Most pundits and voters, however, are comparing this era to Watergate — the last time the country saw the bonds of the constitution truly 'stretched.' While that moment "was horrible for the country to have to go through," University of Virginia presidential historian Barbara Perry told me, "it's a pristine example of the separation of powers and the checks and balance and the delicate balance working to perfection." A constitutional crisis was averted because, "each of the three branches — and I would even include the media…all of them in the constitutional structure that the founders had envisioned it would work were all working together to come to justice." In other words, Watergate showed us that the constitution worked just as the founders had intended it to do.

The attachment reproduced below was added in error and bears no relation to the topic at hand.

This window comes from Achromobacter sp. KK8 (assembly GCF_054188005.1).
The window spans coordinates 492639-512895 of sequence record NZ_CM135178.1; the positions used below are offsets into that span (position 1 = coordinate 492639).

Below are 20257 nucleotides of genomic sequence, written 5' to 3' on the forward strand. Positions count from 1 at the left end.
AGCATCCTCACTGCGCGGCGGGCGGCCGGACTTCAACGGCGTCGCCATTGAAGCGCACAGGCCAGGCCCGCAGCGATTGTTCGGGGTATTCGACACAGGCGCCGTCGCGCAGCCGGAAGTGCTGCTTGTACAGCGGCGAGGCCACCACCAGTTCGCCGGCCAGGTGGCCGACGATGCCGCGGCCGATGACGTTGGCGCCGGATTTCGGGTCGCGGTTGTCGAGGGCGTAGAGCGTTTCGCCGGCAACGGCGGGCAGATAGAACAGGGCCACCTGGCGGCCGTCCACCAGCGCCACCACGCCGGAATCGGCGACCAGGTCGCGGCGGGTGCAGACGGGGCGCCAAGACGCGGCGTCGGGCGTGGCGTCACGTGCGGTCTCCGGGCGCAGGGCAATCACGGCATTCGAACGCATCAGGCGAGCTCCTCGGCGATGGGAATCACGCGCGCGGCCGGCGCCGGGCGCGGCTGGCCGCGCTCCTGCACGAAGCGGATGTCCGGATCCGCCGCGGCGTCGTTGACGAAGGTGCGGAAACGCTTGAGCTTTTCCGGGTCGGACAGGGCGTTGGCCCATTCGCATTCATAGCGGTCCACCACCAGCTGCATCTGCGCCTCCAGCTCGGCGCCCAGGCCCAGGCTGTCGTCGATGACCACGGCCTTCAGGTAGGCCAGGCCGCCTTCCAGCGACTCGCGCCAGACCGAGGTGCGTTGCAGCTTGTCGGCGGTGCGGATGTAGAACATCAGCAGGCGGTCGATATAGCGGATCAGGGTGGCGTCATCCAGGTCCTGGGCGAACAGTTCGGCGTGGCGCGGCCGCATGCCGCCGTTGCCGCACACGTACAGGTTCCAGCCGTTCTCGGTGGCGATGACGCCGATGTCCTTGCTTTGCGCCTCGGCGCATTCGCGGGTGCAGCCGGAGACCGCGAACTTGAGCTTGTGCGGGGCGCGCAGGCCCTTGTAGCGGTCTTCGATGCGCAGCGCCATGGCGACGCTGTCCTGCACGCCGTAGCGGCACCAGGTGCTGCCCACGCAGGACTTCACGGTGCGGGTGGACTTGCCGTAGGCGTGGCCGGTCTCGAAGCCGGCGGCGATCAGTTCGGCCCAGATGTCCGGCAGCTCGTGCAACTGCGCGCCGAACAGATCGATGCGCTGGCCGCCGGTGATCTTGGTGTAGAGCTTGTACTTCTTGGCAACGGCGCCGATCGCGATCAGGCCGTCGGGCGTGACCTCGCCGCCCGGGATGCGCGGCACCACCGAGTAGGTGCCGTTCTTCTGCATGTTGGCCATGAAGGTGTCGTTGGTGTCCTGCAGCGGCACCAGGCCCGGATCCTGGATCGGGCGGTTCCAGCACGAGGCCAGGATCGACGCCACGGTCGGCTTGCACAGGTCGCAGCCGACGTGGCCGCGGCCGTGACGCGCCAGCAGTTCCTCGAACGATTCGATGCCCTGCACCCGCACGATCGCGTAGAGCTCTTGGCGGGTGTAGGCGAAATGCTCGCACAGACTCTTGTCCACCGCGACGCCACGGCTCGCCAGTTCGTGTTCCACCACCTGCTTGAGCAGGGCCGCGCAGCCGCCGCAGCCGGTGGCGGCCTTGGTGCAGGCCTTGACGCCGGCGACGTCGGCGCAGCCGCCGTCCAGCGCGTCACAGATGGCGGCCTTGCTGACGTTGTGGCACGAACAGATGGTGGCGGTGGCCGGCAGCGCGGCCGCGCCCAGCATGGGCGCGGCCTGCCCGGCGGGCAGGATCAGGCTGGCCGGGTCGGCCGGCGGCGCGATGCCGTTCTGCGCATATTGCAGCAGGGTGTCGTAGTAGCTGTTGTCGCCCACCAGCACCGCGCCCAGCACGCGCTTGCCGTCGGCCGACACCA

So, how confident is she that this delicate balance will hold in this current era?
"I think we are on the cusp of a constitutional crisis," Perry told me last week. She argues that it "remains to be seen whether the delicate balance of separation of powers and checks and balances the founders had devised will work – so far they are not." When I asked her what isn't working, she pointed to the election of President Trump in the first place. She argues that the "founders didn't intend for there to be demagogues in office, in fact they hoped that the electoral college would counter the populism that can lead to demagogues, and in this instance ironically it actually produced the demagogue in office."